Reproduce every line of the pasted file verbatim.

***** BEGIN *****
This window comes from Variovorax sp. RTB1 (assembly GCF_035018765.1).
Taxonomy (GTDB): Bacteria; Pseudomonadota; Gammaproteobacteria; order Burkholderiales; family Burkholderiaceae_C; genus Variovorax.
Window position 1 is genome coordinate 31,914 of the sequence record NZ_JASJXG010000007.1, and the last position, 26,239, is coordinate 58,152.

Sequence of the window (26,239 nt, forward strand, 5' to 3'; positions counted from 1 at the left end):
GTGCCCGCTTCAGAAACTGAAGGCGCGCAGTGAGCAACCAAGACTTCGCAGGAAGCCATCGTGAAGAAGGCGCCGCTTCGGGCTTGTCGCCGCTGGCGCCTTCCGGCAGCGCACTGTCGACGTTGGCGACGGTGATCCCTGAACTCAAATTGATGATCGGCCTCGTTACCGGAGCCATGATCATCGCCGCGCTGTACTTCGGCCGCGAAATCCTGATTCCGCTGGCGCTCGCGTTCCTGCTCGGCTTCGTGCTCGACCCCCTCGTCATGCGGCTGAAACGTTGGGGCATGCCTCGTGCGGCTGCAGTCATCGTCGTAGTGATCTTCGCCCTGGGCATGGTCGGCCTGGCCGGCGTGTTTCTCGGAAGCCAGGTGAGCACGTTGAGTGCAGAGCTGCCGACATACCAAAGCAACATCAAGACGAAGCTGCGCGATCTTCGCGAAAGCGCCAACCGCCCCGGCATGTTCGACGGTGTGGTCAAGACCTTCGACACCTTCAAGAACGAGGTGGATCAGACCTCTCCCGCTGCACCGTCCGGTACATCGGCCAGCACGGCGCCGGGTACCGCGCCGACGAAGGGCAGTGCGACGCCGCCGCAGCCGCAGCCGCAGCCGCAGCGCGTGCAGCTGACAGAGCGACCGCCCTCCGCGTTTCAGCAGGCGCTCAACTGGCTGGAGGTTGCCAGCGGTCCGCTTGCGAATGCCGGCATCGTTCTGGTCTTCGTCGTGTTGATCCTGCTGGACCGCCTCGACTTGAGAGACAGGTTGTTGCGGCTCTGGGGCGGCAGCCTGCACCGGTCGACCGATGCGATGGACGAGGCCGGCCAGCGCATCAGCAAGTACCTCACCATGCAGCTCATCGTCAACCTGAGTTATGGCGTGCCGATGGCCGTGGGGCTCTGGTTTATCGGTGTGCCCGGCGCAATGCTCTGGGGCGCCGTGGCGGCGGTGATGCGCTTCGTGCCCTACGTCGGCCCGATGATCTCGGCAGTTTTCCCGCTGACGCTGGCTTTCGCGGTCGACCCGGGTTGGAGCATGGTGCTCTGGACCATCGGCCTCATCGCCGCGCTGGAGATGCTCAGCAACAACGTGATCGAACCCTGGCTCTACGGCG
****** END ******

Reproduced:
This window comes from Variovorax sp. RTB1 (assembly GCF_035018765.1).
Taxonomy (GTDB): Bacteria; Pseudomonadota; Gammaproteobacteria; order Burkholderiales; family Burkholderiaceae_C; genus Variovorax.
Window position 1 is genome coordinate 31,914 of the sequence record NZ_JASJXG010000007.1, and the last position, 26,239, is coordinate 58,152.

Sequence of the window (26,239 nt, forward strand, 5' to 3'; positions counted from 1 at the left end):
GTGCCCGCTTCAGAAACTGAAGGCGCGCAGTGAGCAACCAAGACTTCGCAGGAAGCCATCGTGAAGAAGGCGCCGCTTCGGGCTTGTCGCCGCTGGCGCCTTCCGGCAGCGCACTGTCGACGTTGGCGACGGTGATCCCTGAACTCAAATTGATGATCGGCCTCGTTACCGGAGCCATGATCATCGCCGCGCTGTACTTCGGCCGCGAAATCCTGATTCCGCTGGCGCTCGCGTTCCTGCTCGGCTTCGTGCTCGACCCCCTCGTCATGCGGCTGAAACGTTGGGGCATGCCTCGTGCGGCTGCAGTCATCGTCGTAGTGATCTTCGCCCTGGGCATGGTCGGCCTGGCCGGCGTGTTTCTCGGAAGCCAGGTGAGCACGTTGAGTGCAGAGCTGCCGACATACCAAAGCAACATCAAGACGAAGCTGCGCGATCTTCGCGAAAGCGCCAACCGCCCCGGCATGTTCGACGGTGTGGTCAAGACCTTCGACACCTTCAAGAACGAGGTGGATCAGACCTCTCCCGCTGCACCGTCCGGTACATCGGCCAGCACGGCGCCGGGTACCGCGCCGACGAAGGGCAGTGCGACGCCGCCGCAGCCGCAGCCGCAGCCGCAGCGCGTGCAGCTGACAGAGCGACCGCCCTCCGCGTTTCAGCAGGCGCTCAACTGGCTGGAGGTTGCCAGCGGTCCGCTTGCGAATGCCGGCATCGTTCTGGTCTTCGTCGTGTTGATCCTGCTGGACCGCCTCGACTTGAGAGACAGGTTGTTGCGGCTCTGGGGCGGCAGCCTGCACCGGTCGACCGATGCGATGGACGAGGCCGGCCAGCGCATCAGCAAGTACCTCACCATGCAGCTCATCGTCAACCTGAGTTATGGCGTGCCGATGGCCGTGGGGCTCTGGTTTATCGGTGTGCCCGGCGCAATGCTCTGGGGCGCCGTGGCGGCGGTGATGCGCTTCGTGCCCTACGTCGGCCCGATGATCTCGGCAGTTTTCCCGCTGACGCTGGCTTTCGCGGTCGACCCGGGTTGGAGCATGGTGCTCTGGACCATCGGCCTCATCGCCGCGCTGGAGATGCTCAGCAACAACGTGATCGAACCCTGGCTCTACGGCG